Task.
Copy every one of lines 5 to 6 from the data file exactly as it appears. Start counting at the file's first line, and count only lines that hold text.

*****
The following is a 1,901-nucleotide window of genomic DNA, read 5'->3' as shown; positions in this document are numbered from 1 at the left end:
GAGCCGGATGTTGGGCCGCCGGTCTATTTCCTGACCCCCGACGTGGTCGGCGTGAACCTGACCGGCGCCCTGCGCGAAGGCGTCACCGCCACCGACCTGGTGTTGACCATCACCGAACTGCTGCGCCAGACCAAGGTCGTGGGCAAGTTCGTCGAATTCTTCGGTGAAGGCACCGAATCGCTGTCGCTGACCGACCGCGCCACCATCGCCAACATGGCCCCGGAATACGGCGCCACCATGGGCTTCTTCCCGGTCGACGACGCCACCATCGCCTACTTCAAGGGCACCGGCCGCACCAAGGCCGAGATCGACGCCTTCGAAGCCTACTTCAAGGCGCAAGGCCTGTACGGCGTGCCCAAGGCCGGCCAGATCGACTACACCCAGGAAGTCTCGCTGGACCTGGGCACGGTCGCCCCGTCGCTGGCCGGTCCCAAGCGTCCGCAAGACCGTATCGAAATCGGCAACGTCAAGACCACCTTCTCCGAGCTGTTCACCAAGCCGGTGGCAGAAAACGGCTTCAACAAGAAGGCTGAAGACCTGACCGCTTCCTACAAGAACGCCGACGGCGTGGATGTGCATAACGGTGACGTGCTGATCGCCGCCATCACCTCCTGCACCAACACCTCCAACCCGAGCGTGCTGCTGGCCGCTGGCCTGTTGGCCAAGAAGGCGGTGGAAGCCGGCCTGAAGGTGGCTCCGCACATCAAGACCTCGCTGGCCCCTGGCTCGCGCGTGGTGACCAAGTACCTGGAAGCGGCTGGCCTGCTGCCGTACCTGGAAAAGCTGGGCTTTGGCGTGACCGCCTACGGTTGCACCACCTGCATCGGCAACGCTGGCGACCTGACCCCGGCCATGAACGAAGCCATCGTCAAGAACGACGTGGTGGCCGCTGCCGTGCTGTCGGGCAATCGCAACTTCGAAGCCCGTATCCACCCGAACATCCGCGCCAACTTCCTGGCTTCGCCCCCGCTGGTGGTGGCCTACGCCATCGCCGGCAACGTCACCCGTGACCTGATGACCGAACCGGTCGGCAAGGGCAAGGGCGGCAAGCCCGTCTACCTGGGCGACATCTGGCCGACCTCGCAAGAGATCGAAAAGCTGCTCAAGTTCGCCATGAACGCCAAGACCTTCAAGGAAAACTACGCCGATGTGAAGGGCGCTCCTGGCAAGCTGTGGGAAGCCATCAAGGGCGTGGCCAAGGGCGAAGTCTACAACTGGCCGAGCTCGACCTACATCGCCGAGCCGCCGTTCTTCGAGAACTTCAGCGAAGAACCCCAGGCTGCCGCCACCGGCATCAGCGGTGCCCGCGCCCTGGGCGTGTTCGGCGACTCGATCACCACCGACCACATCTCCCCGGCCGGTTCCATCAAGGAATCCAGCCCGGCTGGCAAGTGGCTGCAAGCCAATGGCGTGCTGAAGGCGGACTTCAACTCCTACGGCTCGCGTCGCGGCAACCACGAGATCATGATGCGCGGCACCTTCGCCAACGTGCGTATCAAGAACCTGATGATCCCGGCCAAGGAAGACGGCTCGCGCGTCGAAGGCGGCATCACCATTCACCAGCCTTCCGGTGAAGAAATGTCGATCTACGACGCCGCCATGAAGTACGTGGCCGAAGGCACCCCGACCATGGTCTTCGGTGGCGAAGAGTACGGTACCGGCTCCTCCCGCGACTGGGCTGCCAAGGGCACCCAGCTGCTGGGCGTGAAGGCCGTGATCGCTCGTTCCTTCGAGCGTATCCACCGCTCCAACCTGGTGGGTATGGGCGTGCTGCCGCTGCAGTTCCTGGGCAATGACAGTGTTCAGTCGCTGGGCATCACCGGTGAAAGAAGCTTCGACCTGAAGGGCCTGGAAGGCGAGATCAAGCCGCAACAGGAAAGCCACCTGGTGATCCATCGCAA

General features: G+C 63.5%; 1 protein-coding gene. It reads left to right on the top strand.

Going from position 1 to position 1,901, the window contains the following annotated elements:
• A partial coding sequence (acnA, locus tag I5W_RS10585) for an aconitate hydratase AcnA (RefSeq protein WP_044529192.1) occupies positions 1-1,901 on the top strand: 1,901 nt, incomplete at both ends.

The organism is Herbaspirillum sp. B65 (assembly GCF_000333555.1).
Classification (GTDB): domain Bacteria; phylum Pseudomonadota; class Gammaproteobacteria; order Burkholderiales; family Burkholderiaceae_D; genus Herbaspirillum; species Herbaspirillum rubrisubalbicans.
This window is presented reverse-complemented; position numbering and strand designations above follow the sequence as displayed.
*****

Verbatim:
• A partial coding sequence (acnA, locus tag I5W_RS10585) for an aconitate hydratase AcnA (RefSeq protein WP_044529192.1) occupies positions 1-1,901 on the top strand: 1,901 nt, incomplete at both ends.

The organism is Herbaspirillum sp. B65 (assembly GCF_000333555.1).